Blizzard president and a co-founder Mike Morhaime has said that the studio is challenging itself to make more diverse and inclusive game content.
"We're grateful to have such a diverse and passionate player base, and we want everyone to feel welcome, safe, and included in our games and communities," he said. "We have made some mistakes in how we've communicated about this and how we've reflected it in other ways, but we are working to improve.
"We take the topic of inclusiveness seriously, and we don't want any of our players to feel we are being insensitive in how we portray our characters.
"There have been times when we've been seen or painted as being uninterested in hearing feedback or making changes. I want to be clear that this goes against the philosophies and core values on which Blizzard has been built and continues to operate.
"We are very conscious of the issues you raise and are discussing them more than ever, at every level of the company, in an effort to make sure our games and stories are as epic and inclusive as possible.
"Blizzard's employees form a broad and diverse group that cares deeply about the experiences we are creating for our players. And we know that actions speak louder than words, so we are challenging ourselves to draw from more diverse voices within and outside of the company and create more diverse heroes and content. We are also actively looking at our story development and other processes to ensure that our values are fully represented.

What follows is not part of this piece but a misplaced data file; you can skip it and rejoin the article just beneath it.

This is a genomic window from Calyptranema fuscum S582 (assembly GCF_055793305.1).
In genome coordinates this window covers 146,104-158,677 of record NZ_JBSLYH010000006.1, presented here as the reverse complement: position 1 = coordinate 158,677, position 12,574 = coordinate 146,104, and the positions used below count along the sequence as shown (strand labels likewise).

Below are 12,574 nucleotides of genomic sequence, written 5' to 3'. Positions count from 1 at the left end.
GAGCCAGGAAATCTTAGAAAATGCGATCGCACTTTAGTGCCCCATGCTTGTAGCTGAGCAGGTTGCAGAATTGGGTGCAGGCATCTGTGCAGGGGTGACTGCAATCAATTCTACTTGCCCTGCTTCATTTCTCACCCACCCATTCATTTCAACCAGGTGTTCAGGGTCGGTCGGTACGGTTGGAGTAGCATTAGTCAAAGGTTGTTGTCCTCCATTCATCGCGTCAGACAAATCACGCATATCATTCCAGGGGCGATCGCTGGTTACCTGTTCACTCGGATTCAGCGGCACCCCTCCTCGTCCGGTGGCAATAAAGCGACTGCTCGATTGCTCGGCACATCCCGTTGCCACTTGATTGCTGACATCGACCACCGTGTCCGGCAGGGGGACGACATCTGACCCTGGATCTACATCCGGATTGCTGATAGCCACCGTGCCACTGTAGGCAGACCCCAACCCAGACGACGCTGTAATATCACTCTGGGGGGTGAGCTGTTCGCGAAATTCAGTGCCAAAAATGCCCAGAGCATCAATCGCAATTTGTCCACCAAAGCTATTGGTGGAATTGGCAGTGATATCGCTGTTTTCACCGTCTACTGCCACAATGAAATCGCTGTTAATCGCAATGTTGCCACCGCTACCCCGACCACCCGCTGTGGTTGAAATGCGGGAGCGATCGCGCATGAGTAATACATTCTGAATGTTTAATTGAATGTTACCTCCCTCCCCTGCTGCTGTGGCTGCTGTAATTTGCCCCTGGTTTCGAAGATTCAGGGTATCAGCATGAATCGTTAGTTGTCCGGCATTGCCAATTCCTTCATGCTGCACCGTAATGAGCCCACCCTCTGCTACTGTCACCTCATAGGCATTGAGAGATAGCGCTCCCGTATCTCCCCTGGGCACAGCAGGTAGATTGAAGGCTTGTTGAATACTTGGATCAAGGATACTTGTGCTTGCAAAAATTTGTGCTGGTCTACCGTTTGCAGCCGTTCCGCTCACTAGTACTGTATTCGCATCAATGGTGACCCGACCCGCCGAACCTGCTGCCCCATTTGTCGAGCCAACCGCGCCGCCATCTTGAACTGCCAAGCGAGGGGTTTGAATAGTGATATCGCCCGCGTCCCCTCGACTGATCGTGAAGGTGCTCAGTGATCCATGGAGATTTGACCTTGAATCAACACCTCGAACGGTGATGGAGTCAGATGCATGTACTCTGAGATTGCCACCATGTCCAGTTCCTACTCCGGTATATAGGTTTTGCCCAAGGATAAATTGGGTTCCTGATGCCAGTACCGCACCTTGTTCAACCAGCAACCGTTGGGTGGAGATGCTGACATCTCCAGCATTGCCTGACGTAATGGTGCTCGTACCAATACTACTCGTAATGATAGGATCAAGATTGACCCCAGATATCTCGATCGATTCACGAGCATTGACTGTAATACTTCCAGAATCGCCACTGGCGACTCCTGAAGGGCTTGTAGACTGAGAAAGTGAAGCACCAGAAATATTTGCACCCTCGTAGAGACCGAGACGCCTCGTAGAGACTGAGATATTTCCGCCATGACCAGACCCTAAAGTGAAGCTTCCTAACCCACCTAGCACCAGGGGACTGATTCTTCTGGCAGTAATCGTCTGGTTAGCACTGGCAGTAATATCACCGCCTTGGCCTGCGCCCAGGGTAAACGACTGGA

"We've always believed that positive, lasting change comes from examination, discussion, and iteration, and this applies as much to story as to gameplay. There is no reason why inclusivity should come at the expense of an amazing game experience."
Last November, the game director of Heroes of the Storm apologised for "responding poorly" to an interview question about sexualised female characters. Asked if the game was going to address the MOBA trend of female characters being dressed in sexualised outfits, Dustin Browder had said: "We're not sending a message to anybody. We're just making characters who look cool. Our sensibilities are more comic book than anything else. That's sort of where we're at."
Ubisoft CEO Yves Guillemot also said last month that the company is working to improve its creation processes in response to criticism about a lack of character diversity.
Speaking in an interview with CVG at E3, Guillemot admitted that the company is aware of the polarised opinions surrounding characters such as Watch Dogs protagonist Aiden Pearce, and is making efforts to improve its performance in that regard in future titles.